To help celebrate the book release, I recently interviewed the author. Sit back, grab a cup of joe, and enjoy!

How long have you been a writer?
I've been writing since I was thirteen. I've been telling stories for longer, both to myself and my brothers. Anyone who wanted to listen to stories about a road who got tried of being driven on and moved to the country or about how bear claw cakes got their names would have a story. When I started to write at thirteen I never stopped.

What’s your writing routine like?
I make tea, put on my glasses if I remember, my wrist brace, music, turn on my fairy lights, and sit in front of my computer in the hopes the voices in my head will be kind and tell me their story. Then I will write for a few hours and when I stop I usually have pages of some person's adventure I never plotted out. (My characters all change my plots so I don't even bother anymore. They assume they are smarter than me.)

How long did it take you to write and edit Brothers-in-Arms?
The first draft took me a month. After that there was editing, re-writing, fixing the plot holes, crying, whining, slamming doors, drinking coffee, more tears, more editing, and by the time that all finished a year and a half had passed. So a year and a half to completely finish it, and a month to write it.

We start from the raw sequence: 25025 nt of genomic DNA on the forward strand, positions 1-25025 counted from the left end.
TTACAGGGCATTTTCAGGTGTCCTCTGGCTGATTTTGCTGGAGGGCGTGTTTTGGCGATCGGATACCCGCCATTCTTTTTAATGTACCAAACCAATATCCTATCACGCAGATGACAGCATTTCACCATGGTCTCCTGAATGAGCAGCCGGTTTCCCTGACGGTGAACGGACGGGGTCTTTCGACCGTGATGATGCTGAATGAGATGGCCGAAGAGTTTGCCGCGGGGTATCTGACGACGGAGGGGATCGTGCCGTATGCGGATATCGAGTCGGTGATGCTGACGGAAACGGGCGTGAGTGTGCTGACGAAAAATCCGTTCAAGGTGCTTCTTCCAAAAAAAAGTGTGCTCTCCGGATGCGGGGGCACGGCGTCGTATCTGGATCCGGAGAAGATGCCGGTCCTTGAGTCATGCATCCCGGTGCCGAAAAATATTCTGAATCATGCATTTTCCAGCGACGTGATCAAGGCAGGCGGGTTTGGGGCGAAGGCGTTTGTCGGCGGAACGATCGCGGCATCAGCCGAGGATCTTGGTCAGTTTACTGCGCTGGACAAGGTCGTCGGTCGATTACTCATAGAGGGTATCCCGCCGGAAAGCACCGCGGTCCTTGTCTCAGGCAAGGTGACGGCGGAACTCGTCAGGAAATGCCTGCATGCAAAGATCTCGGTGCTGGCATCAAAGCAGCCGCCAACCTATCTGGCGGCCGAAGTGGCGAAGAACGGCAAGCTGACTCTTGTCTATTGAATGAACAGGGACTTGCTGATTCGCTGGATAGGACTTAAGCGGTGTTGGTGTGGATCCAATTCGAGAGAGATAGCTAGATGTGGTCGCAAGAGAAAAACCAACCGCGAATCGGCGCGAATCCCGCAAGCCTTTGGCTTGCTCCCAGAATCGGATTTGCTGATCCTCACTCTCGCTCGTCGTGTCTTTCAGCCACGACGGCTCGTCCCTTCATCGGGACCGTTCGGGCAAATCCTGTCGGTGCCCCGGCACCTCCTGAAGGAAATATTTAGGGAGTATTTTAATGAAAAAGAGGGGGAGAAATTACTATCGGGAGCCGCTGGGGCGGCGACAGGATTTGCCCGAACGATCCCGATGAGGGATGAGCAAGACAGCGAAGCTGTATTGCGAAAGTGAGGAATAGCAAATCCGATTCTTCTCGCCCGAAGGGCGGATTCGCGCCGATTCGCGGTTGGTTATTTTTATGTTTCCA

Since Brothers-in-Arms is historical fiction how did you go about researching for this book?
I don't head to text books when I research. Instead I invaded the library for every WWII biography I could get my hands on. I found them to be more helpful as I could see what the men and women were like back then and what they felt. Also I got to learn the stories of many amazing people, like Louie Zamperini.

What are some of your favorite WWII books and movies?
Uggg....this is kind of hard because I have a ton. Unbroken is top and fits both. Then A Higher Call, Band of Brothers and the books the men wrote after that one, the Band of Brothers mini series, Aces High, Moonless Night, Beyond the Call. And then the movies, Monuments Men - the book is amazing too - The Great Escape, Into the White, Defiance...as you can see it is a long list and it keeps growing.

Do you plot out your stories or just write and see what happens?